Political science professor Anne-Marie Brady created a stir in New Zealand public policy circles last year when she published a paper on the various ways in which the People's Republic of China tries to influence our government and use it to promote China's interests in the world. There may be nothing remarkable about that but last week before an Australian parliamentary committee she mentioned she has since suffered several burglaries.
Her office at Canterbury University was burgled in December and last week her home was the target. Her computers, phones and a USB stick were taken. She says her sources in China have been interrogated by state security officials there. The Prime Minister, rightly concerned about the break-ins, said on Monday she would "certainly be asking some questions" of the New Zealand intelligence agencies.
The does not imply a New Zealand agency is responsible, though it is possible. Brady's work will be seen in official quarters as damaging to New Zealand's relations with China. But the break-ins at her home and office should be of even more interest to the Security Intelligence Service if China's agents or expatriates are involved.
Either way, it would be a particularly foolish thing to do as part of an attempt to discredit her. For that reason, the possibility that the break-ins were the work of ordinary criminals cannot be ruled out. But whoever did it has drawn attention to the warnings she has been giving for the past six months. Brady, who speaks Mandarin, believes New Zealand is too receptive to China's influence peddling which involves political donations, cultivating respected public figures and using them to promote China's global interests.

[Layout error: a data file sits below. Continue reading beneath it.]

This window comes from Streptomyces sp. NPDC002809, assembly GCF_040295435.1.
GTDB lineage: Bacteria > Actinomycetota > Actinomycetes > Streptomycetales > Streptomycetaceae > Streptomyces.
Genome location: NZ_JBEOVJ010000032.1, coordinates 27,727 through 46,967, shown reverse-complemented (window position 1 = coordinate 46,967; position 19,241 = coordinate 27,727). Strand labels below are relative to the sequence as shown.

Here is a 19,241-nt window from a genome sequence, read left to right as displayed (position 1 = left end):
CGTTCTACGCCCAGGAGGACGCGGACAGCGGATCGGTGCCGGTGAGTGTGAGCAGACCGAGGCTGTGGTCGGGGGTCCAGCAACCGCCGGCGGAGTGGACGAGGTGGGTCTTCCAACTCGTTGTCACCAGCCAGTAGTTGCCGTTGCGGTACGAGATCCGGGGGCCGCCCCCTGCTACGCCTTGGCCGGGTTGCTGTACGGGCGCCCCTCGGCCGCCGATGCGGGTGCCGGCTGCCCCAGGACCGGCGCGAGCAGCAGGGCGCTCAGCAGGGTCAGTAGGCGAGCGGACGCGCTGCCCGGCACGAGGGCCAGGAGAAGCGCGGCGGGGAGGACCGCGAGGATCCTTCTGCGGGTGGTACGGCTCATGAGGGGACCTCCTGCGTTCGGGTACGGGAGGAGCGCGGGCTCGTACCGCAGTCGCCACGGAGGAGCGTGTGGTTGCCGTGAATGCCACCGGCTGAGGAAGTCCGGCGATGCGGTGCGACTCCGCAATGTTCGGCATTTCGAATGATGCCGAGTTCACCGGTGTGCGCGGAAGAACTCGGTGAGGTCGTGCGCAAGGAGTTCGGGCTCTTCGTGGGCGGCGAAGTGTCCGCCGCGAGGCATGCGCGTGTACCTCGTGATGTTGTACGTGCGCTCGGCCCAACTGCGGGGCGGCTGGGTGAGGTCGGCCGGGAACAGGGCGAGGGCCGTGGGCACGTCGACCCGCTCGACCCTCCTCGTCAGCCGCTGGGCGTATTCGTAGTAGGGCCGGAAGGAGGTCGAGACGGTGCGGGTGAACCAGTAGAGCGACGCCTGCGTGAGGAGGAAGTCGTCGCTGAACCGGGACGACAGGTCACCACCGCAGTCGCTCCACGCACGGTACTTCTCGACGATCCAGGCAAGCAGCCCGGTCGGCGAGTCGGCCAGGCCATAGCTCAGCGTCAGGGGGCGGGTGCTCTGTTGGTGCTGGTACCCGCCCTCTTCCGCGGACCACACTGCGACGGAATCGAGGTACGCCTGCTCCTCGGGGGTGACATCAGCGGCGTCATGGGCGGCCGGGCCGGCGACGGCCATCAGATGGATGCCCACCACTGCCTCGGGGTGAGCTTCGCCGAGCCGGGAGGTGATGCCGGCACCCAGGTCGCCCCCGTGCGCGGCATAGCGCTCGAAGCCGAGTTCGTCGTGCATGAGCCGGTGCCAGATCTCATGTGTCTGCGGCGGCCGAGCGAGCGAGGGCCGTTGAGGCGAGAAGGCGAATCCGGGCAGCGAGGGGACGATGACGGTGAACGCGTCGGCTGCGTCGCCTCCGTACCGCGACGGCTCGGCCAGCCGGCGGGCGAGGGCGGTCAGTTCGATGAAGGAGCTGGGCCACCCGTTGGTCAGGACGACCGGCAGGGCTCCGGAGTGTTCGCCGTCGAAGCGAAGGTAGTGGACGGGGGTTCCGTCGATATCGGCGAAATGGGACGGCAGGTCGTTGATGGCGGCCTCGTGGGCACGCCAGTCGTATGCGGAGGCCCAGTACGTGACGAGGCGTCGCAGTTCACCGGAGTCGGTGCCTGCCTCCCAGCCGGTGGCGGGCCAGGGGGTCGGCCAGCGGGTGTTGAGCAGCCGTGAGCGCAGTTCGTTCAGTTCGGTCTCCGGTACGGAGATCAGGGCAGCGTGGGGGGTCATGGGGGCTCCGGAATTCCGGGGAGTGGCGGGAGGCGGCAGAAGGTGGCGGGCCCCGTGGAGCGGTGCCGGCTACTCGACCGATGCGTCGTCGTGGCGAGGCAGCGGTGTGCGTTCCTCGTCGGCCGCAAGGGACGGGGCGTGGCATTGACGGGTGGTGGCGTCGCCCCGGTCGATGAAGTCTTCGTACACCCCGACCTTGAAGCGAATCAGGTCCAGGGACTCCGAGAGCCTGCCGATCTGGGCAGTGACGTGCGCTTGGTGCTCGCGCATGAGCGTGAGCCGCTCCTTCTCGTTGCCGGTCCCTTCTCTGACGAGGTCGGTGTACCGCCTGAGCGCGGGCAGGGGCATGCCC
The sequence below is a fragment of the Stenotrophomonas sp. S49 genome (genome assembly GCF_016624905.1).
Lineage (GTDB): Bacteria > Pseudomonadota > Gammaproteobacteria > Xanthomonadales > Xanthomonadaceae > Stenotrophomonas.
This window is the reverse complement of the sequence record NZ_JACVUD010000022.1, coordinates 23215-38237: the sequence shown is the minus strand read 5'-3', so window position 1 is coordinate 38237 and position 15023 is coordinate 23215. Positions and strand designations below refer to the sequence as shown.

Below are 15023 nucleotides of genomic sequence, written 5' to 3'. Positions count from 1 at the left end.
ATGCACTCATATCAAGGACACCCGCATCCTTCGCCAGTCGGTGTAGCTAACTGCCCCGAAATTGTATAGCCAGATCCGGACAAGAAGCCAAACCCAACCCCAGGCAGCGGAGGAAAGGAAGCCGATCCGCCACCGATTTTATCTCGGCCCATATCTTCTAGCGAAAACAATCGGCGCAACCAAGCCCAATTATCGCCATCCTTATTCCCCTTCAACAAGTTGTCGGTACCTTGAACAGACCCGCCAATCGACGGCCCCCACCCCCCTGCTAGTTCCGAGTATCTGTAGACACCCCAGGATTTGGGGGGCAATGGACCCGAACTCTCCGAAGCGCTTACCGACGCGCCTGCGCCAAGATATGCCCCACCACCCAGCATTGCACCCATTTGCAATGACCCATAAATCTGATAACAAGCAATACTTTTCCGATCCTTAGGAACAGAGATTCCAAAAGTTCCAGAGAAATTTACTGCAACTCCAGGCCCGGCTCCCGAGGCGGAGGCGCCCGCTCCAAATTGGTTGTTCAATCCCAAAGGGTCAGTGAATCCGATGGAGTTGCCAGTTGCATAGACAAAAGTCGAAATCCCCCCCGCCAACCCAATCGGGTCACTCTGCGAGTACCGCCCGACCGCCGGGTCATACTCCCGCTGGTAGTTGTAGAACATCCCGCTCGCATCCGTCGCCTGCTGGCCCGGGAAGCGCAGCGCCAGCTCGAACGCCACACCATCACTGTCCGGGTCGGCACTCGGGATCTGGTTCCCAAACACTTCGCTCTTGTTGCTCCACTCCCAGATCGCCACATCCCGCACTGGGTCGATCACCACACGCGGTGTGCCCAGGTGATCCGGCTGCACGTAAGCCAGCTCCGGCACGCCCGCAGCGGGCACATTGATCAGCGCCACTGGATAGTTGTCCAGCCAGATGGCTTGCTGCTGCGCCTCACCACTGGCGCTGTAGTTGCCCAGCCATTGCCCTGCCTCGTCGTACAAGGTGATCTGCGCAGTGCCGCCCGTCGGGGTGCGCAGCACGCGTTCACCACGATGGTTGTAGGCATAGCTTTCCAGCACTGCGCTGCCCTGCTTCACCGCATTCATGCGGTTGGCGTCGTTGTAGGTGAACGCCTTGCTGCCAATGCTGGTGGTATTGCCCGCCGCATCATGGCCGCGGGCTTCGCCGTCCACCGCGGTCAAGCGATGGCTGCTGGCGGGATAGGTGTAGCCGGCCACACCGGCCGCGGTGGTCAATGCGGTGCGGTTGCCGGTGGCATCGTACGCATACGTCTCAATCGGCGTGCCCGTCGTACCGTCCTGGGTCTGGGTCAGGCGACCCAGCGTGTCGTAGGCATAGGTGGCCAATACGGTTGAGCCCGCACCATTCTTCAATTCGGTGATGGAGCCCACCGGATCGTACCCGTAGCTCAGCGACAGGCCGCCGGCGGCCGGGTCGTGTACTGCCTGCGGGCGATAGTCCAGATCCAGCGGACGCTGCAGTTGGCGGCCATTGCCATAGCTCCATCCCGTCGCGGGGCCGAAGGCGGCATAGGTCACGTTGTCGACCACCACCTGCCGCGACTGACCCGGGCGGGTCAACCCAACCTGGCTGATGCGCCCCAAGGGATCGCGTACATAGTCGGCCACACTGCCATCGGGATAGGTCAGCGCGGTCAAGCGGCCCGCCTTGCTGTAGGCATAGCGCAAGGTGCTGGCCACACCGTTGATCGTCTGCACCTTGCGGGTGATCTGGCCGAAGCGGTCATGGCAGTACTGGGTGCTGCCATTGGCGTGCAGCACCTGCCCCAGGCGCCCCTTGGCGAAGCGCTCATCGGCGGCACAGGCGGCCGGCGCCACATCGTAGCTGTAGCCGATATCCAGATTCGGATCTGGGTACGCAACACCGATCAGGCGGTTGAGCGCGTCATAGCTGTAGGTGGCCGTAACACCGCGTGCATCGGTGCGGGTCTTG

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She published her paper just before last year's election and both party leaders played down her concerns. Bill English said, "I don't see any obvious sign of things that are inappropriate." Jacinda Ardern noted Australia had launched an inquiry into foreign political interference and said she would be following it with interest. Brady's testimony of burglaries has got her attention.
The burglaries are indeed more worrying than her thesis. New Zealand has extremely good relations with China. This was the first Western country to forge diplomatic relations with the communist state, in 1972, and more recently the first to sign a free-trade agreement with it. These steps were as valuable to New Zealand economically as they were to China's international acceptance.
Now China is keen to take up the regional trade leadership the United States has surrendered with its withdrawal from the Trans-Pacific Partnership Agreement. New Zealand supports China's alternative trade pact proposals and its "belt and road" initiative, as every small trading nation should. But we should support it with our eyes open. China's political culture is not the same, critics are not tolerated, scrutiny not always welcome, loyalty is expected of Chinese everywhere.
Brady's concerns are valid and almost as important as her right to raise them unmolested.